Today cities consume an estimated 75 percent of the world’s energy, and emit more than 80 percent of greenhouse gases. By the year 2050 approximately 75 percent of the world’s population are expected to be residing in megacities. With an estimated increase of the global population to nine billion, the future cities of the world face great challenges.
This is the focus of a ‘Future Cities’ conference to be held at the Danish parliament in Copenhagen on 7 November 2013 at 12am–5pm. The conference will cover topics such as the green cities of Europe, the intelligent energy-grid and megacities future use of big data as smart cities.
One of the speakers is Claus Bjørn Billehøj who works for the City of Copenhagen to insure sustainable, green growth and realise Copenhagen’s ambition of becoming the world’s first carbon neutral capital by 2025.
The conference is free and open, but registration is mandatory due to security requirements. It is organised by The International Committee of Radikale Venstre.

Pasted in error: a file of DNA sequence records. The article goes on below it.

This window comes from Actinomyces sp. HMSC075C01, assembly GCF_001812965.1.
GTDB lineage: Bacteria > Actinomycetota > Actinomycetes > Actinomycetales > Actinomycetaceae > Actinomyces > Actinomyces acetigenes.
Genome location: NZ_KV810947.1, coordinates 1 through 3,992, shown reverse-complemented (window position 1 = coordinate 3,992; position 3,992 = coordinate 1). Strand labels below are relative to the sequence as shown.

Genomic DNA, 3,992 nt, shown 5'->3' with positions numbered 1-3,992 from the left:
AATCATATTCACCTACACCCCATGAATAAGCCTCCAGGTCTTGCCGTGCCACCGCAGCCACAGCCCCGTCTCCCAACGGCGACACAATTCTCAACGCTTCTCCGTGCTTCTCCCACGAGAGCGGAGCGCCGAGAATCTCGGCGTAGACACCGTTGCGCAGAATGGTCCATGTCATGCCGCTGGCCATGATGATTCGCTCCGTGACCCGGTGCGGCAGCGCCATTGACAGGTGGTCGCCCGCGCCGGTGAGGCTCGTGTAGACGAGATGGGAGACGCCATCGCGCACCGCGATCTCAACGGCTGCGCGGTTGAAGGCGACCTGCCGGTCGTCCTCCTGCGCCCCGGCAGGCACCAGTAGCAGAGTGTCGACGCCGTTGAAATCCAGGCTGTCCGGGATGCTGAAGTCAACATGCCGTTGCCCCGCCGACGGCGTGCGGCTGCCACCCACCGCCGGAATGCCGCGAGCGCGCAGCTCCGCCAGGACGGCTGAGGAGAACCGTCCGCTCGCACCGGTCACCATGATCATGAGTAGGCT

» More information: futurecities2013.dk
Culture|Futures is an international collaboration of organizations and individuals who are concerned with shaping and delivering a proactive cultural agenda to support the necessary transition towards an Ecological Age by 2050.
The Cultural sector that we refer to is an interdisciplinary, inter-sectoral, inter-genre collaboration, which encompasses policy-making, intercultural dialogue/cultural relations, creative cities/cultural planning, creative industries and research and development. It is those decision-makers and practitioners who can reach people in a direct way, through diverse messages and mediums.
Affecting the thinking and behaviour of people and communities is about the dissemination of stories which will profoundly impact cultural values, beliefs and thereby actions. The stories can open people’s eyes to a way of thinking that has not been considered before, challenge a preconceived notion of the past, or a vision of the future that had not been envisioned as possible. As a sector which is viewed as imbued with creativity and cultural values, rather than purely financial motivations, the cultural sector’s stories maintain the trust of people and society.
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